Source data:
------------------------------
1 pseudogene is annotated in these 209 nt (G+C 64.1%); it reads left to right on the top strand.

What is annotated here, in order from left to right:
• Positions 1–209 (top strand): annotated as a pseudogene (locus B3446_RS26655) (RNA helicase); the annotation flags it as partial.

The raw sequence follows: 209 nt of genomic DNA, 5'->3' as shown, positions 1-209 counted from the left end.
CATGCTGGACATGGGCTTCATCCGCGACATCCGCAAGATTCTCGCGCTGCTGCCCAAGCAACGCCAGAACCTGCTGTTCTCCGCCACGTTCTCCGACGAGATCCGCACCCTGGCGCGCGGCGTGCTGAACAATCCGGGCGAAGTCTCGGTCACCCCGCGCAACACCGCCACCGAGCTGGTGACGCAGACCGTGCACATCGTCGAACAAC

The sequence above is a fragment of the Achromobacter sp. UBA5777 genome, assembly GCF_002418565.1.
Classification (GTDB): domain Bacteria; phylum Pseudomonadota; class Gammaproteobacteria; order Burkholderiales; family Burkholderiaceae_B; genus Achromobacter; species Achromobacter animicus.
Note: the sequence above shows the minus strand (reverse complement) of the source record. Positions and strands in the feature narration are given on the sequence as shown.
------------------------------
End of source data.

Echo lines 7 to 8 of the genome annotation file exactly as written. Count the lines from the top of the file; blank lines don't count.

Classification (GTDB): domain Bacteria; phylum Pseudomonadota; class Gammaproteobacteria; order Burkholderiales; family Burkholderiaceae_B; genus Achromobacter; species Achromobacter animicus.
Note: the sequence above shows the minus strand (reverse complement) of the source record. Positions and strands in the feature narration are given on the sequence as shown.